In a new building, the local energy code must be complied with. Most codes are based on ASHRAE 90.1 already. In fact, according to EnergyCodes.gov, 29 states already have a commercial energy code in place that is as least as stringent as ASHRAE 90.1-2004/2007 or IECC 2006/2009.
The 2004 and 2007 versions of the standard contain lighting power density caps that are generally 13-50% lower than the 2001 version. For example, maximum allowable power density for office buildings is 23% lower. Retail 21% lower, hospitals 25% lower, manufacturing 41% lower, schools and universities 20% lower, and warehouses 33% lower. This means that simply by designing the lighting system to the requirements of an energy code based on ASHRAE 90.1-2004 or 2007, the design may already be near the zone of qualification.
Regarding bilevel switching, if your code is based on the International Energy Conservation Code (IECC), some type of light level reduction is already required by code in some enclosed indoor spaces. While IECC exempts spaces with occupancy sensors, the CBTD does not, which may entail the use of occupancy sensors with bilevel switching capability in some spaces. Additionally, note that while IECC defines light level reduction, the CBTD does not. Regardless, bilevel switching is a simple, durable, cost-effective energy-saving strategy for many spaces.
And regarding meeting minimum light levels based on IES recommendations, that is just basic good lighting practice.
The bottom line is that by achieving compliance with ASHRAE 90.1-2004/2007 or IECC 2006/2009, adding bilevel switching where required, and adhering to the basics of good lighting design, commercial building projects can come close to achieving qualification for the CBTD. Pushing the design to achieve a little more efficiency may produce a significant financial benefit.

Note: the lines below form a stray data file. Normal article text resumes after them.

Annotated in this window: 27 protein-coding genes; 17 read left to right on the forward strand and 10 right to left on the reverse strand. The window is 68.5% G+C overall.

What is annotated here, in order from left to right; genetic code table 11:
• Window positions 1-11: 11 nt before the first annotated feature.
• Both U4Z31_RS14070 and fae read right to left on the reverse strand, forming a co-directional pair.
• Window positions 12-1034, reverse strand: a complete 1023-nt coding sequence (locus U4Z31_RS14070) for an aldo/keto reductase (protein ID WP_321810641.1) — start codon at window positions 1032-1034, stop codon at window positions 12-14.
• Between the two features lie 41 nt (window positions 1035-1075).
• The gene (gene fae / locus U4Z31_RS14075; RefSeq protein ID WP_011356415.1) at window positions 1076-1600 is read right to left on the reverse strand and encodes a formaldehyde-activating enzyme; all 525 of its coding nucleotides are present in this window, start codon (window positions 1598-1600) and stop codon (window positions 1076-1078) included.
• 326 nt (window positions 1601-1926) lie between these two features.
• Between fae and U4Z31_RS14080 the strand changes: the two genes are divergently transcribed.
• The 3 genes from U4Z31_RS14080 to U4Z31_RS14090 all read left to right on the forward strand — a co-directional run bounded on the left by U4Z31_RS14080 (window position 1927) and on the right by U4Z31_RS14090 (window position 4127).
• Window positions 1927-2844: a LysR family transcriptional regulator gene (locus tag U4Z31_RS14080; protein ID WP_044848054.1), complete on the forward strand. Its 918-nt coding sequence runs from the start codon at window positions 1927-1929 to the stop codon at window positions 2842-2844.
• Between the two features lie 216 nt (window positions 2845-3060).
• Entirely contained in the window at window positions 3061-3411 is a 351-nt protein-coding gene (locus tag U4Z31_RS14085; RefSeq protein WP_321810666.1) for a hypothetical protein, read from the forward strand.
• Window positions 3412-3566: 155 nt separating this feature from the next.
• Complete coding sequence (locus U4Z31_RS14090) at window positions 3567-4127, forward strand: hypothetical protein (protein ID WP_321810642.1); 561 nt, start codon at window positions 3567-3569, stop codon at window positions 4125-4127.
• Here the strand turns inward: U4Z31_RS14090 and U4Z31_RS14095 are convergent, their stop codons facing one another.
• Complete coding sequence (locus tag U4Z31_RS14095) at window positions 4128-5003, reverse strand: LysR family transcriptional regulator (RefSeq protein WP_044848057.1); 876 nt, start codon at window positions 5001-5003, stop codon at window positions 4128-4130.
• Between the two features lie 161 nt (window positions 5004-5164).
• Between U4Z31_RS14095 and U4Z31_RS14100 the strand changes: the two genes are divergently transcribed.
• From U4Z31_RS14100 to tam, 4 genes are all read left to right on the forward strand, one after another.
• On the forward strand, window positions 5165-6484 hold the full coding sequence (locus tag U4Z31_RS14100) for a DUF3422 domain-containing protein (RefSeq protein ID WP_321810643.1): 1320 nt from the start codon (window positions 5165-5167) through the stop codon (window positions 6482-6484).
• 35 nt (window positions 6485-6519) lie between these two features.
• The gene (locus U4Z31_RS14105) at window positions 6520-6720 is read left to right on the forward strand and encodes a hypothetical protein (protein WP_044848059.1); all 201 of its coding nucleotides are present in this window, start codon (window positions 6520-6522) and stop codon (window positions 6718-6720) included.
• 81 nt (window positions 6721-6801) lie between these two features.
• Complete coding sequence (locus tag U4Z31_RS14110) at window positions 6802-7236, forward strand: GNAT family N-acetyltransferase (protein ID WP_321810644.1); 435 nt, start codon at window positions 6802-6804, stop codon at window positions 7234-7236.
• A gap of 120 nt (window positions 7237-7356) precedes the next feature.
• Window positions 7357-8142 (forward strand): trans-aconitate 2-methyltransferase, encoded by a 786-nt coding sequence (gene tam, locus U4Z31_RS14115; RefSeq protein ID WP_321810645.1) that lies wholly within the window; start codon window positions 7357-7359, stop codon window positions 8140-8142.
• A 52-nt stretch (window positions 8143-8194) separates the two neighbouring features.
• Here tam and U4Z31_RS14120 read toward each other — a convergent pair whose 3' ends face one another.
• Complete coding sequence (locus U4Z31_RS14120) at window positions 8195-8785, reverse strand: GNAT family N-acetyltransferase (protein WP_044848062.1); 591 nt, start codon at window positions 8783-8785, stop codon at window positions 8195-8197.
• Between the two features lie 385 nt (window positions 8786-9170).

Note that if the building is government owned (does not pay taxes), the designer (“person that creates the technical specifications for installation of energy-efficient building property”) may be allocated the CBTD by the owner, according to IRS Notice 2008-40. This could be an architect or lighting designer. If more than one designer, the owner may allocate the deduction to the designer who was primarily responsible for the design or among the designers.
The primary obstacle is simply the hassle factor. This is something that must be learned, the client must understand and value the benefit, and the project itself must be inspected and certified by a qualified individual who is a licensed contractor or engineer (who is not an employee of the building owner). But the investment in time may be justified if CBTD expertise translates to a competitive edge—certainly if the investment can be amortized over multiple projects.
NEMA recently improved its website built to educate the public about the CBTD. You can check it out at www.lightingtaxdeduction.org.